Is This Toy Fat?

I overheard an interesting conversation at swimming practice yesterday while I was waiting for my kids to get done with there lesson. I was sitting by a young family – a mom and her two boys, and then they had the special treat of their grandparents visiting and coming to lessons as well. They seemed like nice women (I had a brief conversation with them about the seating situation and also how much chlorine was actually in this salt water pool), and spent most of the time talking about swimming lessons that they both were involved in as children and how things had changed. Based on appearance, you would assume that they were both great influences on they children’s healthy lifestyle – donned head to toe in Lululemon (complete with bag for after lesson changes), thin, put together, etc. Of course I sat next to them bare faced in my hoodie, pony tail, and yoga pants (to be fair, they were my “nice” yoga pants). We were contrast in ideas of personal appearance for sure.

And then it happened. The grandmother had gone to the play area to check on her younger grandson (the one not in lessons) and came back with a toy giraffe.

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This is the “fat” giraffe the woman brought over.

“Sophie’s put on a few pounds over the years!”, she said holding up this large circus giraffe that I know is part of some train toy that is at the swim center.

Both her daughter and I looked up, not saying much. I’m sure my face had an interesting expression on it.

She tried again. “Doesn’t this look like the Sophie toy? She’s really gained weight!” Snicker and laughs from the grandmother.

I can only imagine that I sat there with an open mouth and a “What the….?” look on my face. I mean why did she say that? Was it funny? Not really. Both the Sophie toy and this toy look like – giraffes. There is no unnatural coloring in either toy, and it wasn’t like the toy she held was a chubby giraffe… it was a larger toy giraffe. I would say the proportions of it were fairly equivalent of a corner drag on a picture. Why was the assumption that this was a fat version of a toy, when in fact it was just bigger? Why do we look at things that are bigger and assume it means “fat”? Why do we have to project weight loss onto toys?

Labeling Items as “FAT”

When we do this, when we label something as being “fat” or have gaining weight, we suddenly ask people to question their own perception of what they see. I can guarantee that my kids never would have looked at giraffe and have seen a weight question associated with it. But, after hearing that remark, suddenly they associate a bigger toy with being a fat toy. And a fat toy is a bad thing. What about the bigger kids at school now? Are they fat? Is that bad? Maybe we shouldn’t be friends anymore. My kids are young – 6 and 4 – and the conversation we have directly affect their view of the world. Good and bad. I’m not perfect – there have definitely been comments that I’ve made that have changed my kids’ way of thinking, but I try to put a stop to the negative thought process and have a conversation with my kids about it.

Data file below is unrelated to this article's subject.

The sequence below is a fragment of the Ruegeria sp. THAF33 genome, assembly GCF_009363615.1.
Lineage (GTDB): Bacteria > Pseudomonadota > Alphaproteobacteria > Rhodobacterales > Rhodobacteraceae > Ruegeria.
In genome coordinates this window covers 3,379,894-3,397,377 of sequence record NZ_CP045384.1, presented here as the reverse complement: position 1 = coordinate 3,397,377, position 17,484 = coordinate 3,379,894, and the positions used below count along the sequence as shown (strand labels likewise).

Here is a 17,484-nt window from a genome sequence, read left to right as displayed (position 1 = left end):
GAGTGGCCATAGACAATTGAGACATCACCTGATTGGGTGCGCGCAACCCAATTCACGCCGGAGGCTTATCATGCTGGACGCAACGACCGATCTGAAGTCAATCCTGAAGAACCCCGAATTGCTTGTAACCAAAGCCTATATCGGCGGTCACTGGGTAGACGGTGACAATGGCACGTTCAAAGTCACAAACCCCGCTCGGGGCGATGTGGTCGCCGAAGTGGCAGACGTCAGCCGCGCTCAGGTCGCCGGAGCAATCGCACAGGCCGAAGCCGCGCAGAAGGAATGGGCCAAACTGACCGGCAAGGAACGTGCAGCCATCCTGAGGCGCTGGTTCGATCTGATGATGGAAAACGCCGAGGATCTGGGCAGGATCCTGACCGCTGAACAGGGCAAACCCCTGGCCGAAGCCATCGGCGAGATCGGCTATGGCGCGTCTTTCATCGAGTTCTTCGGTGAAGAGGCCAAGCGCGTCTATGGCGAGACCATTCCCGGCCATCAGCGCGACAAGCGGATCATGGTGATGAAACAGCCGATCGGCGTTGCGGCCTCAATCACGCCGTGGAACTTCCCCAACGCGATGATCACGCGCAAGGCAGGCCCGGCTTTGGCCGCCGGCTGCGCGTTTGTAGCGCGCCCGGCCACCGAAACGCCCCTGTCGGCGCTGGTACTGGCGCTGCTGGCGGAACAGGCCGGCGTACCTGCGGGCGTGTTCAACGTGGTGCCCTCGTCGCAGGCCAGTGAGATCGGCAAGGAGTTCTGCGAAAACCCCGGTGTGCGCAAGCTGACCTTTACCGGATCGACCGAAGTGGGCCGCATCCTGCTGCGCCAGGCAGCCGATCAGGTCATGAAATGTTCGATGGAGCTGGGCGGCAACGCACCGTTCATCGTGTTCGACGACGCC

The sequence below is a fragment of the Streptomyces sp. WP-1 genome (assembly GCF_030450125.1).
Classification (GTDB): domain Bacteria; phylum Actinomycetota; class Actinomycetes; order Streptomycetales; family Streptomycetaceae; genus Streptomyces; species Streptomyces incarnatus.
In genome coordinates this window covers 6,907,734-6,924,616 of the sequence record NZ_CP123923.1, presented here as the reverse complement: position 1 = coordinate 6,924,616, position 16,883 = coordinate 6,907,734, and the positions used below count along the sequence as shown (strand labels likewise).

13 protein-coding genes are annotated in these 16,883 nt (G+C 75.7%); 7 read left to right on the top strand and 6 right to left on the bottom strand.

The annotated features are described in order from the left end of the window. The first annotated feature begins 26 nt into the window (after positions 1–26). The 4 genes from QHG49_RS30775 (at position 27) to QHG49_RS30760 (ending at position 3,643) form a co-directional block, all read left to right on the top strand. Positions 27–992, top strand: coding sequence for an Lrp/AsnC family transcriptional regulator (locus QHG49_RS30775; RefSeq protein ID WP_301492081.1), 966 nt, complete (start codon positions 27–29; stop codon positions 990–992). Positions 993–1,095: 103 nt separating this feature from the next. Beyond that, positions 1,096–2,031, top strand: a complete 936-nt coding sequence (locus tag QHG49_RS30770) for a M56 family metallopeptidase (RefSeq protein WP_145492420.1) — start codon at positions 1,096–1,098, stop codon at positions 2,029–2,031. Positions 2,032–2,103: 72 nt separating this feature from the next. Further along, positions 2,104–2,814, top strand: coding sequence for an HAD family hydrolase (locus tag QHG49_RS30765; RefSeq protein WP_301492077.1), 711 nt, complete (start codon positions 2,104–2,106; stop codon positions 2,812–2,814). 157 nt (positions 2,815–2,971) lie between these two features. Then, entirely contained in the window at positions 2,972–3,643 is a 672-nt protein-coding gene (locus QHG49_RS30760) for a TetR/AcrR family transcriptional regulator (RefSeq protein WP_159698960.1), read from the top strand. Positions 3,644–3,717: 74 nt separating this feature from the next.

What can we do?

Start being mindful about the conversations you’re having and the words coming out of your mouth. And if you’re looking at people and objects and assigning a weight or body image classification to them, I encourage you to look deeper into that. What makes you do that? Habit? Why? Possibly your view were shaped by an adult while you were growing up. You can start changing that now if you choose to. Because “fat” is a fuel substance that is stored in our bodies – it shouldn’t define a person. Gaining weight is something that many of us pray for our children. Gaining weight is a good thing is part of growing up healthy. Why give it a negative association that might lead to behavior issues and disordered thinking as they grow?

If you’re worried about unhealthy behaviors becoming the norm for your kids and family, then I encourage you to start educating your family on the benefits on other behaviors instead – and not gaining weight isn’t one of the benefits. Get your kids involved in planning nutritious food that they will eat. Encourage them to find a movement-based activity that they enjoy and will allow social relationships to develop. Note, this doesn’t have to be a sport. My son is part of a Lego Club and they are up and down, using fine motor skills, and cognitive processes for 2 hours. Definitely a lot of movement going on! Walk with your kids to school or designate one day a week (or more) to do a family movement activity. Encourage the healthy behaviors and try to not play up the others. Try not to say things like “If you eat that you’re going to get fat”, or “If you don’t do something you’re going to be like ‘X’.” Teach them why healthy eating, moving, playing with friends, etc. are beneficial – what good things come from doing them.

I’m not saying this will be easy. You will get resistance and you will revert back to your old ways out of frustration. And that’s OK. Just be mindful and continue to work on the change. If you’re falling victim to negative self talk, try changing it for yourself. Be persistent, acknowledge set backs, but keep moving in the direction of changing the conversation and mindset.

OK, enough of my rant. I will go back to being the inconspicuous mom in her hoodie, drinking her drip coffee and reading her book.

PS – if you actually do have a Sophie toy, you might want to give it a second thought. Awesome teething toy, but maybe not as hygienic as we thought. Read here for more.

Do you have questions on how to start changing these conversations for yourself or with your family? Head over to my Facebook page and get support from other mamas on all kinds of issues surrounding being an active mom with a busy life!


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